It seems that we can never make enough or have enough compost on hand at the farm. We use a healthy scoop or two in every single planting hole and as a mulch around all of our vegetable plants. We also use it as a main ingredient in making our own potting and seed starting soil, and in each batch of our organic compost tea fertilizer. When we are lucky enough to have any left over – we also add and incorporate it into our raised row beds at the end or beginning of each growing season to keep them full of vitality.
The problem is that even though we compost almost everything we can from the farm and house (leaves, grass clippings, vegetable scraps, chicken manure and straw bedding, etc.) – we still run out of materials to make as much compost as we could use. One of our goals over the last year was to begin to find additional sources of materials to make more compost, and of course, do so for free :).
Building A Win-Win Relationship With A Local Restaurant.
We have now partnered with the first of what we hope will be several local restaurants. The Big Apple Cafe, now saves all of their coffee grounds and eggs shells for us.
It is a simple process – we provide them with a couple of clean 5 gallon buckets – and they fill them up with the coffee and eggs shells they use each day. Twice a week we stop by and provide them with two clean buckets, picking up the filled ones and add them to our compost pile. It’s a win-win for everyone. They create less waste to have hauled away – and we get a steady supply of incredible materials for our compost pile. It is an arrangement that we hope to duplicate with a couple of other local restaurants. Just a note – I think it is fantastic that a place like Big Apple supports the initiative – and hopefully, more and more places can do this in communities around the country – it really is a win-win! If you get a chance – head over to their Facebook page “Big Apple Cafe” and give them a “like” and “thank you” for helping out the cause.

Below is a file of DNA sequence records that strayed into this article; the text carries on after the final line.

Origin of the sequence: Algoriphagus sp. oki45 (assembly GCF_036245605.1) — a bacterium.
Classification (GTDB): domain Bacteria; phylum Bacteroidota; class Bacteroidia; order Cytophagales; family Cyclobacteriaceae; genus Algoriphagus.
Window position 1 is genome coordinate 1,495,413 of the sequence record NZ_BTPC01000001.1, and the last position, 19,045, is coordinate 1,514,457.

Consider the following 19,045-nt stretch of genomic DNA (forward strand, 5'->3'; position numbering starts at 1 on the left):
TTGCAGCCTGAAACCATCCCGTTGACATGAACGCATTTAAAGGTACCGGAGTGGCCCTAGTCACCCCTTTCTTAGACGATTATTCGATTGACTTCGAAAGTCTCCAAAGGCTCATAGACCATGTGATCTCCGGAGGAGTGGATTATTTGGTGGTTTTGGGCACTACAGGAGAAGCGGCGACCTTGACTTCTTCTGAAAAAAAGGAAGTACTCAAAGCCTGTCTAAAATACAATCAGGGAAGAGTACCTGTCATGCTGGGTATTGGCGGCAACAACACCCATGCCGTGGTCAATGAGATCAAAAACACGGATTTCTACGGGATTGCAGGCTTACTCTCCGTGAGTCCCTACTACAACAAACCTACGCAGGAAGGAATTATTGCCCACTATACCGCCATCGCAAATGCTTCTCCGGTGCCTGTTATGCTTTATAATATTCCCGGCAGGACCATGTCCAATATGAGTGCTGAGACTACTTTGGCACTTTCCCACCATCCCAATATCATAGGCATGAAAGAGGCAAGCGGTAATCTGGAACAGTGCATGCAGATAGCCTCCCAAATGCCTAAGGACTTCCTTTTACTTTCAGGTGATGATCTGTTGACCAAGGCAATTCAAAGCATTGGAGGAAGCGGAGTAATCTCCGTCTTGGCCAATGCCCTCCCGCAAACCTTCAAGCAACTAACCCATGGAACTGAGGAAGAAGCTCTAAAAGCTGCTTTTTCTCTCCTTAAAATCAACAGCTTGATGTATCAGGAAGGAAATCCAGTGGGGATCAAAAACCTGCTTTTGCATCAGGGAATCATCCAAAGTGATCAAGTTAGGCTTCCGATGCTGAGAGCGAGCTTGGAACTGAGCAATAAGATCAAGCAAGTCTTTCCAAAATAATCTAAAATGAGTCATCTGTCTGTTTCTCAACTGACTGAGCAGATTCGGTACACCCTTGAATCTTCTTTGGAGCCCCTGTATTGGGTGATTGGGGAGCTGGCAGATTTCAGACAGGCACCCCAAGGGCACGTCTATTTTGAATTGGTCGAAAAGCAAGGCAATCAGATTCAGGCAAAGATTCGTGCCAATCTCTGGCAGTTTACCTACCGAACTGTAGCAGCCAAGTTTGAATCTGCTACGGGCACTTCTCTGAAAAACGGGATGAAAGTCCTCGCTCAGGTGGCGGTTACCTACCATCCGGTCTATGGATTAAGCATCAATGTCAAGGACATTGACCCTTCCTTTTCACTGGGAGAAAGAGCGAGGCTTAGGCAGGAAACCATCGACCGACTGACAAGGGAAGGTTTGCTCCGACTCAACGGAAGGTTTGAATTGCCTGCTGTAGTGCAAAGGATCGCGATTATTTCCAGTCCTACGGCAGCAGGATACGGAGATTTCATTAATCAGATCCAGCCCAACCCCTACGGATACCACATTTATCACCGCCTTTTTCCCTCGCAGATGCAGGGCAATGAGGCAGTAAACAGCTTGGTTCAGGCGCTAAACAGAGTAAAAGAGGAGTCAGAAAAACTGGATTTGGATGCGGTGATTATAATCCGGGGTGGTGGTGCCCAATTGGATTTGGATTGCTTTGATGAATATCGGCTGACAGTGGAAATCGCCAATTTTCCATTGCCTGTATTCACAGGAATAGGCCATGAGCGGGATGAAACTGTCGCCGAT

The Leaf Silo…Wait…The Leaf Corn Crib….
Late last fall, those who have followed along with us will remember that we began our leaf silo project. It was another way to take advantage of a great compost material – leaves. We wanted to design an outbuilding that could store the tons of leaves that are free for the taking in the fall around our neighborhood. Leaves are so abundant here in the fall – the only real problem was to create a place to store them all for use throughout the year as a main ingredient in our compost. And so began the leaf silo project – an idea to build a mini farm silo that could store the leaves.
The silo project started off great – and in fact we had the entire carcass of the structure and the curved roof supports all built heading into late fall. The plan was to finish it up over winter with a metal roof and then make and secure it to a foundation in the early spring. That is where it all went south so to speak. The silo was pretty large – and from the get go after constructing it – we worried about its ability to withstand strong winds. Twice it toppled over in windstorms in December – only to crash a 3rd time and destroy most of the intricate curved roofing cuts.
There are times to work harder and there are times to work smarter. It became obvious that the “leaf silo” building plan had to be revised. We really wanted to keep with the theme of using old farm style buildings to keep the look of the farm – so we decided to use another old-time farm structure, the corn crib – to create our leaf storage unit.
The corn crib “leaf storage” structure is 10′ long x 8.5′ feet high in the front, sloping to 6′ in the back. We installed a wire mesh floor about a foot off the ground to allow air flow through the leaves – and then cut down old barn boards we had on hand to make the slat walls. They too allow for air flow. The entire structure holds about 12 cubic yards of material – or more than enough to hold about 200 large yard bags of filled leaves. The best part is we were able to re-use much of the broken silo wood frame to help create the new leaf crib structure – and the metal siding from the silo was taken off and used for the roof of the new chicken coop!
We still have the dream of a small silo for something someday…but for now, the corn crib looks great up by the garden – and is holding a nice supply of leaves for the coming year of composting.
The important thing for us – is the more compost we can create – the more productive our little farm and garden will be.
Happy Gardening – Jim and Mary